Wednesday, December 16, 2009

What's Your Point of View

As a Scotsman living in the US I take more than my fair share of trips through Heathrow airport. There are many things I enjoy about being back in the UK but Heathrow airport is certainly not one of them. For a while HSBC bank tried valiantly to cheer us up, as we trudged wearily from terminal to terminal, our journey made more colorful by the many posters from their What's Your Point of View campaign.




As an Agile Coach I am often confronted by different points of view.



If I am speaking to a group and criticize waterfall development there is a chance someone will feel I am disparaging their team or their efforts. Sometimes use of the word agile does not serve a good purpose. Many have negative perceptions of Agile and believe it to be chaotic, undisciplined and unpredictable.

As a coach it's not my job to fix negative perceptions of Agile. My passion is making teams and organizations successful. I like to steer away from the waterfall vs. agile discussion and instead focus on sharing what I see high performance teams and organizations doing.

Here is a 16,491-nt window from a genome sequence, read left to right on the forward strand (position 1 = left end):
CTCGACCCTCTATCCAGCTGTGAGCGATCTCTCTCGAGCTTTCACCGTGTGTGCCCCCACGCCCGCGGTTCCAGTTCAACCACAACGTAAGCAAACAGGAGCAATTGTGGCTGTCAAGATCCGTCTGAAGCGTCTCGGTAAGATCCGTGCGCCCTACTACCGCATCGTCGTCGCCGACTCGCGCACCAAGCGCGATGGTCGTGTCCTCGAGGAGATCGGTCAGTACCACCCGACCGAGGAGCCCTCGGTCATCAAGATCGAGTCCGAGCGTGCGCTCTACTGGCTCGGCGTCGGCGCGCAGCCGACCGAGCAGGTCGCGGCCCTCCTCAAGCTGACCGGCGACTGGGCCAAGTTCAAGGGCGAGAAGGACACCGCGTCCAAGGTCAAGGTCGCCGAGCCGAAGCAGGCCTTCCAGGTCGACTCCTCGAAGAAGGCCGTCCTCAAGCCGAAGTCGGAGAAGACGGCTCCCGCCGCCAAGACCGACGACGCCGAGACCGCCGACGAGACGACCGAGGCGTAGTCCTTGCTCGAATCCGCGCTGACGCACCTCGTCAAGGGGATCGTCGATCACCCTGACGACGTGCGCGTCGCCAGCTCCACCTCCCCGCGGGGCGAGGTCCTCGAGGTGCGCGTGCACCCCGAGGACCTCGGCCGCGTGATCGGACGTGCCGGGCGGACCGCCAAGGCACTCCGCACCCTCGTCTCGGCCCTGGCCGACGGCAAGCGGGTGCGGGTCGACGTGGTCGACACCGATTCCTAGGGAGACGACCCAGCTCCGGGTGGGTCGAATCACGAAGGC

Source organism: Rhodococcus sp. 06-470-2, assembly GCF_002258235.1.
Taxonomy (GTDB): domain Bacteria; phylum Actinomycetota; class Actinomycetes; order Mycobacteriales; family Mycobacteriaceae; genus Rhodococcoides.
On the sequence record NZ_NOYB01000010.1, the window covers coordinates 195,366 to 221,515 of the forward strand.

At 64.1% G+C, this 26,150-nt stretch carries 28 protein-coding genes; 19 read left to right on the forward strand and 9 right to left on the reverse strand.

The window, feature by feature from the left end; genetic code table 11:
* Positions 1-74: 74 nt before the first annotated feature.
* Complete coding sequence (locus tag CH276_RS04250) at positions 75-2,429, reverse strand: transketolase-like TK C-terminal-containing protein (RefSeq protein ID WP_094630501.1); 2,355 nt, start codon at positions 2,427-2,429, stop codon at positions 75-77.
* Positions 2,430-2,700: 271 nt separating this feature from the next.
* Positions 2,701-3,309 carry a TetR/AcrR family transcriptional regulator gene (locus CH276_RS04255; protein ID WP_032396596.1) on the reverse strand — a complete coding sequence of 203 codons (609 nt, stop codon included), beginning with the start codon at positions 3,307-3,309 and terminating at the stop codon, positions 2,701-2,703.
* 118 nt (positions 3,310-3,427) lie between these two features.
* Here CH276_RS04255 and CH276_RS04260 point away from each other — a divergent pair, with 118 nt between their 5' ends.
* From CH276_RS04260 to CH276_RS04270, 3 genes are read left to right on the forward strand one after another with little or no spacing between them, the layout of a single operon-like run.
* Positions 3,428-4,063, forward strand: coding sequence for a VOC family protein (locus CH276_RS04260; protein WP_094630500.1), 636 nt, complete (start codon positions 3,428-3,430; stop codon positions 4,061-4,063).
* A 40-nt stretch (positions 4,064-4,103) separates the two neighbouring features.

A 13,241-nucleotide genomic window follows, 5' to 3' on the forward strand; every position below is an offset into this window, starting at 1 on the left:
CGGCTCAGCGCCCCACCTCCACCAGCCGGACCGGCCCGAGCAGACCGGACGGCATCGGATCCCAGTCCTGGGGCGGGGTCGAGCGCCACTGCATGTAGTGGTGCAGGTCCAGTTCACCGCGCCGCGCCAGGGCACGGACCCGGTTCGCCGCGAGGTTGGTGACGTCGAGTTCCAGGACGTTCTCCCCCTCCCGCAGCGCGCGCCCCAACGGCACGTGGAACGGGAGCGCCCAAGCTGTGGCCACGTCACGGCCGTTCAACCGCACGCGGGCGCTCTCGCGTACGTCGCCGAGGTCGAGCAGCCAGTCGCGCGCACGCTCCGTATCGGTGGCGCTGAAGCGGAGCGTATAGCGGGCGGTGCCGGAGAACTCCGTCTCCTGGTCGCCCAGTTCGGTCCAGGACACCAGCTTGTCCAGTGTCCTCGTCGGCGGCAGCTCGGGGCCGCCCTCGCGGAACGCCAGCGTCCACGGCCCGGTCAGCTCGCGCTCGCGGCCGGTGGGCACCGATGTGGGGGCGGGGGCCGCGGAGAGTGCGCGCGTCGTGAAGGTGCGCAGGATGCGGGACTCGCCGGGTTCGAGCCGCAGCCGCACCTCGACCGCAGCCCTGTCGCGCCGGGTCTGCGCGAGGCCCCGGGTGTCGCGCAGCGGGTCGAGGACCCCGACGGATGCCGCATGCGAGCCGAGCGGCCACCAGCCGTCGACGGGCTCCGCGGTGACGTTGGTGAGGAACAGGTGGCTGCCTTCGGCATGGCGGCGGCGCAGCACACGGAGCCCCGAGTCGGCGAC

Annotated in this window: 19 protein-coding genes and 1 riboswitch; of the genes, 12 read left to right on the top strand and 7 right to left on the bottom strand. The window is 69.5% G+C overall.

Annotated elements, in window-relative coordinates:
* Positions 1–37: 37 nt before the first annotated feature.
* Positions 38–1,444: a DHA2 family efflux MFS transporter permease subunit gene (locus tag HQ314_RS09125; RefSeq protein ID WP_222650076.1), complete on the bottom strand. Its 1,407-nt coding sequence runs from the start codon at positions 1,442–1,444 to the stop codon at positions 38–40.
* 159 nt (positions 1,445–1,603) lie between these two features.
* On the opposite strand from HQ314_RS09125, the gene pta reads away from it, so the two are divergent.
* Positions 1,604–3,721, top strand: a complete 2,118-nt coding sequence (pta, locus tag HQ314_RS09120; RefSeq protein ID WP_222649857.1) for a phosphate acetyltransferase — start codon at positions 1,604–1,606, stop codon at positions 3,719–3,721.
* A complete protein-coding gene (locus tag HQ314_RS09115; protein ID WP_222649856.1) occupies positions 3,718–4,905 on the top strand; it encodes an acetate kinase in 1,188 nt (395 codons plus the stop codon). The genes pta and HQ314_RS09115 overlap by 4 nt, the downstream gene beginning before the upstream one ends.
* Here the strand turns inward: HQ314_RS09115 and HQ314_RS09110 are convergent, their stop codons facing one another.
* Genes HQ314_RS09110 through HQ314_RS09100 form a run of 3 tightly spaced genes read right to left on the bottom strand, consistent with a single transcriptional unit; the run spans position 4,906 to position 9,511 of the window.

• Without knowing what value really is we can't reduce waste. A focus on customer valueanswers two key questions: a) who am I building this for; b) why am I building this. Once we have a keen sense of what value is we can then prioritize our work to deliver the highest value first.
  • By delivering early and often we give ourselves the best opportunity to beat the competition to market, realize revenue and discover insights that we can help us improve.
  • One of the biggest impediments to delivering early and often is the inability to reduce batch size and many teams struggle with this. This is a battle worth fighting.
  • Another impediment to delivering value is not pull testing forward. If we don't complete our work as we iterate then we are creating technical debt that will affect our ability to release.
  • Successful teams know it is best to take small incremental steps towards improvement and to establish a rhythm of continuous improvement. We don't try to define the perfect process, we don't set the bar too high and we continuously inspect and adapt.
  • As Émile Chartrier once said "nothing is more dangerous than an idea when you only have one". Successful teams and organizations know that to survive long-term they need to create a collaborative culture that fosters innovation and shared commitment.
Are these agile or lean principles. Some like to draw an ideological line between the two but like Wille Faler I don't believe that's a bottom-line discussion. Call them waterfall if you like so long as you're successful. You might not like the list and that's fine too. Make your own list but don't just pull it out of a book. Visit the gemba and come up with something visceral that your team can identify with.

1 comment:

jasmine said...

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